La conservación campesina de Elena Torres Cuéllar: las mujeres, la maestría rural y el medio ambiente en México (1923-1939)

  • Erin Shea Finzer University of Arkansas at Little Rock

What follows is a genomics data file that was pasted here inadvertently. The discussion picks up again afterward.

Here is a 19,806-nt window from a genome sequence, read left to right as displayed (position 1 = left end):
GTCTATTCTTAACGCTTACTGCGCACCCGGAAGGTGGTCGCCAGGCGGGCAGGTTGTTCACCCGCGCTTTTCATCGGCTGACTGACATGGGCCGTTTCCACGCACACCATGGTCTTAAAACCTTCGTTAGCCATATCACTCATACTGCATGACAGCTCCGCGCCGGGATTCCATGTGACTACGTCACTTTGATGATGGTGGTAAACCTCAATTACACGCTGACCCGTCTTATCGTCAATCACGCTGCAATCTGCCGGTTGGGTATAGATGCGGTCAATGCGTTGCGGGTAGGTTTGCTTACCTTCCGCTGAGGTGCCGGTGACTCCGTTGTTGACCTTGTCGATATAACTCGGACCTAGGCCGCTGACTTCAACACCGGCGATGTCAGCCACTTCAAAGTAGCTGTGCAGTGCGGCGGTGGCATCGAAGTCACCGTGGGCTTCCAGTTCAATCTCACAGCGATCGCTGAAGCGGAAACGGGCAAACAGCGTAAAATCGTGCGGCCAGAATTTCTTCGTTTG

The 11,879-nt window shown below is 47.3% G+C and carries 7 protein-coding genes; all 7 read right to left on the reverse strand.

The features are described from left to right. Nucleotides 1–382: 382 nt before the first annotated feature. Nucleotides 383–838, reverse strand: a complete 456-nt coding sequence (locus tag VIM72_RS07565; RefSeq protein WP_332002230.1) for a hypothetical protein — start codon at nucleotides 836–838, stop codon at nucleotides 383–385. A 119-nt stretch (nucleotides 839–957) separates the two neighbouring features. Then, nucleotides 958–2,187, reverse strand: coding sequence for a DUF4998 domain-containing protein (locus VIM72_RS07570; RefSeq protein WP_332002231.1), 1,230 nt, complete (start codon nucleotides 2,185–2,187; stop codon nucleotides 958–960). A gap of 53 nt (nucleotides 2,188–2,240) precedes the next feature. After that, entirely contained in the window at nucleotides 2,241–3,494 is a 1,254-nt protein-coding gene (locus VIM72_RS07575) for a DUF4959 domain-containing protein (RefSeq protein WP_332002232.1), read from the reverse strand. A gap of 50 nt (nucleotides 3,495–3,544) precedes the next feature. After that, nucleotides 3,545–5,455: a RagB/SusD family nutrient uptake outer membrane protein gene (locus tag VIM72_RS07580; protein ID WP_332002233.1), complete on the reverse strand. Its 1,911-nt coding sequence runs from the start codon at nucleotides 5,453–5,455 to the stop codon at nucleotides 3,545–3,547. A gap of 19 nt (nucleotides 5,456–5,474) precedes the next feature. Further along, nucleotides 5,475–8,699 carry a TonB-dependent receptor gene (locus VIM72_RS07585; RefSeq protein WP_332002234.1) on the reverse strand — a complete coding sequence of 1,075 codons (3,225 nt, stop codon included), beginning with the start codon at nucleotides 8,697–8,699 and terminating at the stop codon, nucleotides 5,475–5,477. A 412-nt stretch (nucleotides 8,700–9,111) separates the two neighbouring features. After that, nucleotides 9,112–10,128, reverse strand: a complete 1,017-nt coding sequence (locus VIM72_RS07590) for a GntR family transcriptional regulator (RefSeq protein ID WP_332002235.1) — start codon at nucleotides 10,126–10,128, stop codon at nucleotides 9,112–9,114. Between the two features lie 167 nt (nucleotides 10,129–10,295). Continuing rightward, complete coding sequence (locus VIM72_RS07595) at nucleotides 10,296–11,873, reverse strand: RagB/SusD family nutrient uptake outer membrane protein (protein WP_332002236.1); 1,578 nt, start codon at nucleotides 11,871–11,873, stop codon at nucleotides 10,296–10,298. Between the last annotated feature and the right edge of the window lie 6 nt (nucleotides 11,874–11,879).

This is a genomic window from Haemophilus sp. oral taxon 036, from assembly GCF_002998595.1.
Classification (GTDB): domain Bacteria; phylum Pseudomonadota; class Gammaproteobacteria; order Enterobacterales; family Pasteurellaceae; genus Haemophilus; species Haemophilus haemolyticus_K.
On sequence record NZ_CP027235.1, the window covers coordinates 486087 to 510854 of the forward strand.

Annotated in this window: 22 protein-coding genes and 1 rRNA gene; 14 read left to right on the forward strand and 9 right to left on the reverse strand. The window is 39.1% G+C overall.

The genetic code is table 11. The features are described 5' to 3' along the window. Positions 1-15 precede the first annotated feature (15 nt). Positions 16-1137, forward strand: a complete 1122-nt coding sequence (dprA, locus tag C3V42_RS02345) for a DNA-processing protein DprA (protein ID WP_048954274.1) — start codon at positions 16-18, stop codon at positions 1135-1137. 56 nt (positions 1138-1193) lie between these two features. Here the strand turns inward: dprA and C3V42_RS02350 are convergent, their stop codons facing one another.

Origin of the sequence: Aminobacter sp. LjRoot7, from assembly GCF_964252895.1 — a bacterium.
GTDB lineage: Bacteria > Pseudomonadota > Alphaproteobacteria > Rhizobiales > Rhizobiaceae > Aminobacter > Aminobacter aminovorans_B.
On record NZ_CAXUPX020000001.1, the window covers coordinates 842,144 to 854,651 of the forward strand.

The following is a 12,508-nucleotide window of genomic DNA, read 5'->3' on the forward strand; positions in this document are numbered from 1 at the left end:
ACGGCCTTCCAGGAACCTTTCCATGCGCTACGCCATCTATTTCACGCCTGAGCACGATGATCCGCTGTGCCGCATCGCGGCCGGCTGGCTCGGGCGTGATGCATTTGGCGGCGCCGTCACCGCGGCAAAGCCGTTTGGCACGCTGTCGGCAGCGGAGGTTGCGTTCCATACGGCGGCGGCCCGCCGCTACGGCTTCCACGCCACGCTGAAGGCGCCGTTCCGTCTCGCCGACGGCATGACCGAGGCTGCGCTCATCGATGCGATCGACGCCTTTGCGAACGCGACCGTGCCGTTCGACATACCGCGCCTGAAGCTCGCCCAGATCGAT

Elena Torres Cuéllar (1894-1970) remains one of the lesser-known public intellectuals of the educational reforms under the Mexican Revolution.  A sub-secretary of education under José Vasconcelos and escort to Gabriela Mistral during her controversial visit to Mexico as an educational adviser, Torres occasionally appears in footnotes to Mexican women’s histories as a revolutionary and feminist.  This paper examines her prolific writing from the 1930s on the roles of rural women as primary stewards of the land and indigenous cultures. In these texts she articulated a uniquely Mexican and revolutionary model of womanhood that was exported to other countries throughout the hemisphere via international print media, lecture tours, and radio programs.  Torres underlined the value of the campesina woman by promoting a modern home economics that included traditional aspects of rural homemaking, such as preparing tortillas and weaving huipiles.  She also invested the symbols of revolutionary land reform with women’s interests by insisting that readers recognize the essentialist relationship between women and the fertile cycles of Madre Tierra.  In this way, Torres helped to amplify the vanguard voices of other Latin American female writers, such as Mistral, Magda Portal, and Carmen Lyra, who also combined indigenismo and ecofeminism in their writings as a rhetorical basis for promoting women’s rights, conservationism, and anti-imperialism.

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